Lead mixer/dialog for the dub was Steve Maslow, with Gregg Landaker handling effects, and Kevin O' Connell supervising music tracks, as well as a small overflow of effects elements.
Maslow and Landaker have worked together at Universal for many years, on such landmark films as "Waterworld" (a 1995 Oscar Nominee), "Speed" (Oscar Nominee in 1994), and "JFK. According to Steve Maslow, director Jan De Bont wanted "Twister" to sound big! "They came to the pre-dub with hundreds and hundreds of raw elements- winds, debris, every imaginable kind of sound that Steve [Flick] could think to create. "We like the 'feel' of the sprockets," Maslow confides. "We didn't prepare extra tracks for the left-inner and right-inner channels on [the 8-channel] SDDS mix; we just bleed some information [from the left, center and right tracks] into the inner pair." Maslow recalls that the pre-dubbing process was particularly complex because of the large number of sound elements. "Steve Flick provided us with maybe 300-400 tracks for a tornado reel [on DA-88 and Pro Tools], and gives us his general idea of what he would like us to do with them. Then all three of us went to work with the material. Music was supplied on a 16-channel Pro Tools system, predubbed to 35 mm mag. "We didn't want to have everything playing at once, so we were diving in and out of different tracks", Maslow continues. During the final dubbing sequence, Maslow and his team had as many as 200 sound elements running through the main and sidecar consoles. In terms of using sound to create a mood to reinforce what's happening on the screen, Maslow says that he considered a variety of techniques. "There are a couple of scenes in the movie where a tornado is coming and we're just getting licks of wind wisps, and maybe a little growl here and there. All of sudden all the people are looking around the screen because they know something's coming, and then we hit them with it." In terms of discrete-versus-matrix mixes, Maslow offers that six separate tracks enable him to more accurately define the direction of each sound. "But Steve Flick is a genius for bringing to the stage pre-treated tracks with 90% of the effects done for us; he brings us what he feels will work," O' Connell says. "He may have a 'dry' [unprocessed] version and a 'wet' version so that we can mix between the two- when you're dealing with 400 tracks, for us to treat every single track would be very time consuming." "There's something a little different about 'Twister'," Maslow confides. "Because [composer] Mark Mancina and Steve [Flick] collaborated on editing the score with the sound effects, it all bends together seemlessly. In terms of dialog balance versus music and effects, Maslow says, "Basically, we just set the dialog at a comfortable level and worked everything else around it. Obviously, as the action ebbs and flows, some pieces of dialog are lost and we'll go up and re-tweak them." "Steve picked the level of dialog," Kevin O' Connell recalls, "and so Greg and I mixed the effects and all music around it, so that the overall sound level of the movie doesn't become offensive." According to Steve Maslow, "The effects elements came in on DA-88, which is a choice that Steve Flick made because it's very flexible. In terms of maintaining a consistency of sound throughout the movie, Maslow says that they spent a week doing a temp dub with the De Bont. "Jan and Steve [Flick] collaborated on those details before they would come to us. Re-Recording Engineers Steve Maslow, Gregg Landaker and Kevin O' Connell.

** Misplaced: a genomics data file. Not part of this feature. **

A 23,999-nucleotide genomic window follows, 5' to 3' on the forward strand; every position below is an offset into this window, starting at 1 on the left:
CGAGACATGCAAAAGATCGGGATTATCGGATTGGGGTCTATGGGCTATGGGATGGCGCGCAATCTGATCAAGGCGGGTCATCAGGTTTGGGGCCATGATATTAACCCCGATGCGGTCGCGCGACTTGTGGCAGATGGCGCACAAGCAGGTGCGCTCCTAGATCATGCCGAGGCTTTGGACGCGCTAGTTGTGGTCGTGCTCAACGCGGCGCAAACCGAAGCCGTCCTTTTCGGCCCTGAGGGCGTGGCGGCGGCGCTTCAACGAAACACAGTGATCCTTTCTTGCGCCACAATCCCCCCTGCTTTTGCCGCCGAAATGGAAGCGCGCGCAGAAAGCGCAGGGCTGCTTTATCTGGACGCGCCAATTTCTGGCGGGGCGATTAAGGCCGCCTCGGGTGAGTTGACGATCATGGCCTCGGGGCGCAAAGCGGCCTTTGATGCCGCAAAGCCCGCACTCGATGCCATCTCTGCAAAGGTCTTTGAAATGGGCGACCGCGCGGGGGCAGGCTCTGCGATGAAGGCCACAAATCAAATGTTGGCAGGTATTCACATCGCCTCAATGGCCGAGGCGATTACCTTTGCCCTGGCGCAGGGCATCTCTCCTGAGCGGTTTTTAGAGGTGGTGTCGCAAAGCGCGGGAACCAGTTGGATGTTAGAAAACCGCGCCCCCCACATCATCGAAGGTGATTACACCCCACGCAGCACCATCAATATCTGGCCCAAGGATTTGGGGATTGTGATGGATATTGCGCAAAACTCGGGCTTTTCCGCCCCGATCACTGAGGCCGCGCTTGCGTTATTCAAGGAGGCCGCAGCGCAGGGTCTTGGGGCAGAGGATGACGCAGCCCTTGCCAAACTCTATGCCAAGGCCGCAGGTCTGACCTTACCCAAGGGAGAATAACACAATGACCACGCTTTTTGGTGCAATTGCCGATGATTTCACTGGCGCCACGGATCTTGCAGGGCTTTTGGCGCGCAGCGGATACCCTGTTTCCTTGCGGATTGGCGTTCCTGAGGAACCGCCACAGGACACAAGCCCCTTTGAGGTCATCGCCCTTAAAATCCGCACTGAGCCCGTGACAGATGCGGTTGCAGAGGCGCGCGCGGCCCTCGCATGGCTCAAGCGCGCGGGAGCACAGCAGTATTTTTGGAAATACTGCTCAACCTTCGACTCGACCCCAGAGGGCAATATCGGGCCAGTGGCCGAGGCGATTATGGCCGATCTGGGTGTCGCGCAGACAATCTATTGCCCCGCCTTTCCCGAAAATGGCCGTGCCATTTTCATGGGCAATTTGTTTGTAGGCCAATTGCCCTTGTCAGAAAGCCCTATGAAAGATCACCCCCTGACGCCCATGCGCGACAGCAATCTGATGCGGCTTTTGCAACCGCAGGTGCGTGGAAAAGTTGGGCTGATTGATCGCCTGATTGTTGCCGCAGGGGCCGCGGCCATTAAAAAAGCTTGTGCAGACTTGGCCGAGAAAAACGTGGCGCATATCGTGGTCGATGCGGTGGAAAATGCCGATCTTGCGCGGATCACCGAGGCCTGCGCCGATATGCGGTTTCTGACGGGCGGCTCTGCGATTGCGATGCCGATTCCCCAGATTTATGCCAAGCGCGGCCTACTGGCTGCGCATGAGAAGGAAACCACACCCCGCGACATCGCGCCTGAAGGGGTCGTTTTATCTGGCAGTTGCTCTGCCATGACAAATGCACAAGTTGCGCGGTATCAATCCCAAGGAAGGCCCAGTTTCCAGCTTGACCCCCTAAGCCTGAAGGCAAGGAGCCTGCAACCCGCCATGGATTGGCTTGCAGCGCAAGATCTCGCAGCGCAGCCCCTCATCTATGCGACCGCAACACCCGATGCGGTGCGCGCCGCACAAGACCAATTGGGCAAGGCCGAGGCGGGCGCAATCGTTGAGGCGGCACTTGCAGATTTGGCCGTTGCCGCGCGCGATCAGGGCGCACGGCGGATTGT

Sound Design for "Twister"

www.mediaandmarketing.com [cached]